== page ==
Top financial institutions helped non-U.S. investors avoid billions of dollars in federal taxes due on dividends from American companies by marketing allegedly abusive offshore transactions, according to a Senate report set for release at a hearing Thursday.
E-mails and other internal records cited in the report by the Senate Permanent Subcommittee on Investigations show that Lehman Bros., Morgan Stanley, Deutsche Bank, UBS, Merrill Lynch and Citigroup were among numerous financial firms that promoted the strategies.
"These are gimmicks which are peddled by American financial institutions — designed, concocted and peddled — to deny Uncle Sam the taxes which are owed under our law," Sen. Carl Levin, D-Mich., chairman of the Senate panel, said during a Wednesday media briefing.
Levin and Sen. Norm Coleman, the subcommittee's ranking Republican, plan to introduce legislation to require an IRS crackdown on the alleged tax-avoidance tactics.
Under the U.S. tax code, foreign investors are required to pay a 30% federal tax rate on dividends they receive from American companies. But the Senate report found that financial firms have devised strategies, often equity swaps or stock loans routed through offshore transactions, to duck the tax requirement.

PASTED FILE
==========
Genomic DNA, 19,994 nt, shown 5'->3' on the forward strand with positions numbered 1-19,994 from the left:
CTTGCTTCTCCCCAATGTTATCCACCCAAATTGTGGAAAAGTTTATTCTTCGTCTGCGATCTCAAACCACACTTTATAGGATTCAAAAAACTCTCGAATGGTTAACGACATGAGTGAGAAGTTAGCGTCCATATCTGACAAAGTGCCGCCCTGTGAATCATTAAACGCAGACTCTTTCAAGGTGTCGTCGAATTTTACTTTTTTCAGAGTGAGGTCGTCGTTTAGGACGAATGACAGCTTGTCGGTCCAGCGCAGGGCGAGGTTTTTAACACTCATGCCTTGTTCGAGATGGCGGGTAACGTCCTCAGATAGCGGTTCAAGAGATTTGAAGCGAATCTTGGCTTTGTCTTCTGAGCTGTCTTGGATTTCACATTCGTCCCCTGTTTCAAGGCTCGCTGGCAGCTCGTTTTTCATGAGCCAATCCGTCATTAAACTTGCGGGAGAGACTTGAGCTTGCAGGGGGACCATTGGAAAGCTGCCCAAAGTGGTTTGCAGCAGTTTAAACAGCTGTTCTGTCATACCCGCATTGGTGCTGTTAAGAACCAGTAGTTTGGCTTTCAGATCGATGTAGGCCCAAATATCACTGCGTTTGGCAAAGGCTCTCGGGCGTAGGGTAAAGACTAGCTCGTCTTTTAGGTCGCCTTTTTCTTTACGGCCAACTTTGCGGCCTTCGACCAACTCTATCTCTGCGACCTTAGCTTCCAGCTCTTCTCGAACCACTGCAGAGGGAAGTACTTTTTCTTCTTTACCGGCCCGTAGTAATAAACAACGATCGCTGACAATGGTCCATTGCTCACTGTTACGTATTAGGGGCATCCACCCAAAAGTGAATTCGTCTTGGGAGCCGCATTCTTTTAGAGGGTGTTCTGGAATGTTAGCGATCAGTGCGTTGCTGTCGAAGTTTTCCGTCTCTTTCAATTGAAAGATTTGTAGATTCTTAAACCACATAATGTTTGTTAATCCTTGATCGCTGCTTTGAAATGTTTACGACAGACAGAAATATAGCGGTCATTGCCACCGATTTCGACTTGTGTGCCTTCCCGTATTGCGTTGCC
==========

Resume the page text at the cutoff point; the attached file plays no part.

According to the subcommittee, the strategies developed after a 1991 IRS rule that exempted offshore institutions and individuals from federal taxes on payments received via stock swaps.
In what the report called "one of the most blatant" strategies, an offshore hedge fund executes an agreement with a financial institution several days before a U.S. firm pays its stock dividend. Under the agreement, the hedge fund sells its holdings in that stock to the financial institution while replacing the shares with a swap agreement tied to the stock's market performance.
After the dividend is issued, the offshore hedge fund gets a "dividend equivalent" equal to the amount paid by the U.S. firm, minus a fee for the financial institution. The transaction enables the hedge fund to receive as much as 97% of the dividend, instead of the 70% it would have received had federal taxes been withheld.
Days after the dividend date, the hedge fund repurchases the stock and terminates the swap.
Levin stressed that many equity swaps and stock loans are legitimate and not linked to tax evasion. But the Senate report showed that the tax advantages of equity swaps to non-U.S. clients were well-known and lucrative among financial institutions:
•Lehman Bros. calculated its Cayman Islands stock-lending operations produced $12 million in 2003 profit, and projected $25 million in 2004 gains.
When Microsoft announced a $3-a-share special dividend in 2004, a senior member of Lehman's Equity Finance Products group outlined an effort to market "dividend enhancement" products to foreign institutions seeking to avoid taxes.
"Good progress so far this morning … I have interest my side for over 30 (million) shares … the cash register is opening!!!!" one Lehman employee responded in an e-mail obtained by the subcommittee.
"Let's drain every last penny out of this (market) opportunity," the senior official wrote in a responding e-mail received by the subcommittee.
It declined to comment on the report.
•Morgan Stanley estimated $25 million in 2004 revenue from dividend transactions.